DHSS Assignment Guides
Historical Image Analysis as a DHSS Assignment
Featuring work from Denise Challenger‘s exhibit “Playin’ Mas, Play and Mas: A pedagogical journey of children and Caribana, 1970-1974”
For a historian, engaging in image analysis is not an unusual task. There are several image analysis worksheets available for different levels of learners, including ones from the National Park Service (American), the National Archives (American), the Canadian War Museum, the North Dakota State Government, the Illinois State Museum, and the Virginia Museum of History & Culture (some worksheets are designed for younger learners but can be adapted for students in higher education).
Historian and project member Denise Challenger demonstrated the process of image analysis in her exhibit, “Playin’ Mas, Play and Mas: A pedagogical journey of children and Caribana, 1970-1974.” In her exhibit, she tracked her initial reflections of photographs in her digitized archive and then engaged in a more structured reflection of selected images.
However, the real “meaning making” potential for photo analysis in DHSS is that your students can engage in photo analysis with a range of historical images that were not created as digital objects. Digital photos are now so ubiquitous that we can forget that photos over 20 years old, especially popular photos, were not created digitally and were taken in a finite series with unexpected results (i.e. a roll of 24 photos that you had to wait until they were developed to see).
What DHSS can bring to historical image analysis then is having the images themselves available to us on a laptop, on a phone, on a tablet for analysis and, with appropriate permissions, we not only analyze them but “remix” and creatively transform them to tell new stories about the past.
- The examination of digital images from a historical point of view
Elements of Process:
- Identify photographs
- View the photograph and answer specific questions about their content and context
- Put ideas together to make a historical argument based on one’s analysis
- Present the analysis
Size of assignment:
- Small to Medium
- Low to Moderate
For her exhibit “Playin’ Mas, Play and Mas: A pedagogical journey of children and Caribana, 1970-1974,” Denise did two stages of historical photo analysis: initial reflection and structured reflection. In the initial reflection, she made notes about what she saw and then moved to structured reflection where she asked 10 questions of each photograph:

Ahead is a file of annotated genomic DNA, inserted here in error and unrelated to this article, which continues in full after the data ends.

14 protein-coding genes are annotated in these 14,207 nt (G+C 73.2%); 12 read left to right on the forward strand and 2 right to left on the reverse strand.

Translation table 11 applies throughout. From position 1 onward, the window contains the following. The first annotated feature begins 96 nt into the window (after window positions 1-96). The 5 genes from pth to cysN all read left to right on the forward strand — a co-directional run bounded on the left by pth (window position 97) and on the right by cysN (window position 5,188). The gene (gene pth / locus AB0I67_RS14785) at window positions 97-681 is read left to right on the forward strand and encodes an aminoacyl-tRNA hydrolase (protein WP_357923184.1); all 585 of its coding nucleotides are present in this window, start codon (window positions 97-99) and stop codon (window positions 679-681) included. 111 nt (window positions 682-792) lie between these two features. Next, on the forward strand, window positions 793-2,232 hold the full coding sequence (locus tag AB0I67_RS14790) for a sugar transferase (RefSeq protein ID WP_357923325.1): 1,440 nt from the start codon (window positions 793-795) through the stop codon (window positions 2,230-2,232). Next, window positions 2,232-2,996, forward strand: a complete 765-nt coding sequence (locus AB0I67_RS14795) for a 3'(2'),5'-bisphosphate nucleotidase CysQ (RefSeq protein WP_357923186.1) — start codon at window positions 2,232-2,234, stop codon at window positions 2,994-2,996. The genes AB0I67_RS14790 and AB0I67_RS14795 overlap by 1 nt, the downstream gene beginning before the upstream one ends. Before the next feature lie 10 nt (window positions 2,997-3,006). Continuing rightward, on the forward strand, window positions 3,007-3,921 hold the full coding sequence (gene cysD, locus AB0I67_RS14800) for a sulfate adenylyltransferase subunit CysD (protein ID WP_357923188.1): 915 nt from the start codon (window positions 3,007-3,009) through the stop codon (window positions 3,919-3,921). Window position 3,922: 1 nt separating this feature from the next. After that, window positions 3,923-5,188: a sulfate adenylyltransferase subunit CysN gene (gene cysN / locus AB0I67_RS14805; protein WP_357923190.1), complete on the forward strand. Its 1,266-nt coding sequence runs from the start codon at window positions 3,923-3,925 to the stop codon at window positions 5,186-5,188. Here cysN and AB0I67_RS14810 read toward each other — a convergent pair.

- Are there people in the photograph?
- What are they doing?
- What expressions are on their faces? What is their body language?
- What objects are in the photograph?
- When was the photograph taken?
- Where was the photograph taken?
- Where is the photographer standing in relation to the subject (above, below, in front of, beside, etc.)?
- How would the picture change if he or she was standing in a different place?
- Is this photo spontaneous or posed? How can you tell?
- What is the general mood of the photograph? How can you tell?
Denise shared the answers to her questions through “pop up,” interactive annotations. The presentation of Denise’s “pop-up” analysis, like Juan Pablo’s public education analysis, was done through Scalar. To replicate their work, one would have to be familiar with Scalar; however, your students can present their analysis of a digital image using a tool other than Scalar, such as WordPress or a photosharing site like Flickr. There are surprisingly not as many photo analysis tools for DHSS as one would think. Thus, to show students’ analyses, you can be creative in the tools your students already know, such as PowerPoint or Prezi, as well as integrate their formal analysis into other assignments, such as developing an exhibit, creating metadata, mapping, or proving/disproving an argument.
However, engaging in analysis through the lens of DHSS should invite students to think about the “digitalness,” for lack of a better word, of a historical photograph that was not created digital. On other words, it is this historical specificity of viewing these photographs as digital items that should be a highlight of your students’ analyses. Historical photo analysis should therefore not just ask Denise’s questions above, but also questions such as:
- What is the meaning behind capturing this image?
- Who was the intended audience?
- What is familiar about this image?
- What is surprising?
- What insight does this give us into the past that we would not have without this image?
- How does this image demonstrate that “we were there/they were there”?
Historical Photo Analysis suggestions
Images can be chosen from archived sources but also collections of unidentified photos that can be found on Instagram, Flickr, and other photosharing sites. In many ways, asking your students to analyze less-common photographs than the ones used in class may elicit more complex discussions during content analysis.